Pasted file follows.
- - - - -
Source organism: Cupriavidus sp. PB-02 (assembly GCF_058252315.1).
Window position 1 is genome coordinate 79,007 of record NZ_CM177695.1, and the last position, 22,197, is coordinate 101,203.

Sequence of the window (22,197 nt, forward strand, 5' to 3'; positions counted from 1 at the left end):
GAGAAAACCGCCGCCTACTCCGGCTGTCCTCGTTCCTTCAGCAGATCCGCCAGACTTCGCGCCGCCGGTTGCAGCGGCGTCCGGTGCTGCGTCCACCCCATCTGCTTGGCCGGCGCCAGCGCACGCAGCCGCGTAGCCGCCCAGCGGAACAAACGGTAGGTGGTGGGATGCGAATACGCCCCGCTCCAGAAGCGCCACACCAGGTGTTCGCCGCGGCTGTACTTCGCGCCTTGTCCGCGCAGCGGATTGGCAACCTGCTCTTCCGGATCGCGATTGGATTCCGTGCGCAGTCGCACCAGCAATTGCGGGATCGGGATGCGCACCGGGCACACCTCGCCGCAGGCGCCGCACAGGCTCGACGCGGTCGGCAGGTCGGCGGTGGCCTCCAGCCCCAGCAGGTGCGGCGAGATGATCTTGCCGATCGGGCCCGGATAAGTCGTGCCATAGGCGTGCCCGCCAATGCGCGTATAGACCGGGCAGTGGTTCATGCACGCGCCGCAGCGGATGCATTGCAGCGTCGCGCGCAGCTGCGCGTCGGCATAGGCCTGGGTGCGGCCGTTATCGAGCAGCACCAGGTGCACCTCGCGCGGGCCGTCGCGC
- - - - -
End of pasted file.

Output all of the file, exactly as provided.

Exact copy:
Source organism: Cupriavidus sp. PB-02 (assembly GCF_058252315.1).
Window position 1 is genome coordinate 79,007 of record NZ_CM177695.1, and the last position, 22,197, is coordinate 101,203.

Sequence of the window (22,197 nt, forward strand, 5' to 3'; positions counted from 1 at the left end):
GAGAAAACCGCCGCCTACTCCGGCTGTCCTCGTTCCTTCAGCAGATCCGCCAGACTTCGCGCCGCCGGTTGCAGCGGCGTCCGGTGCTGCGTCCACCCCATCTGCTTGGCCGGCGCCAGCGCACGCAGCCGCGTAGCCGCCCAGCGGAACAAACGGTAGGTGGTGGGATGCGAATACGCCCCGCTCCAGAAGCGCCACACCAGGTGTTCGCCGCGGCTGTACTTCGCGCCTTGTCCGCGCAGCGGATTGGCAACCTGCTCTTCCGGATCGCGATTGGATTCCGTGCGCAGTCGCACCAGCAATTGCGGGATCGGGATGCGCACCGGGCACACCTCGCCGCAGGCGCCGCACAGGCTCGACGCGGTCGGCAGGTCGGCGGTGGCCTCCAGCCCCAGCAGGTGCGGCGAGATGATCTTGCCGATCGGGCCCGGATAAGTCGTGCCATAGGCGTGCCCGCCAATGCGCGTATAGACCGGGCAGTGGTTCATGCACGCGCCGCAGCGGATGCATTGCAGCGTCGCGCGCAGCTGCGCGTCGGCATAGGCCTGGGTGCGGCCGTTATCGAGCAGCACCAGGTGCACCTCGCGCGGGCCGTCGCGC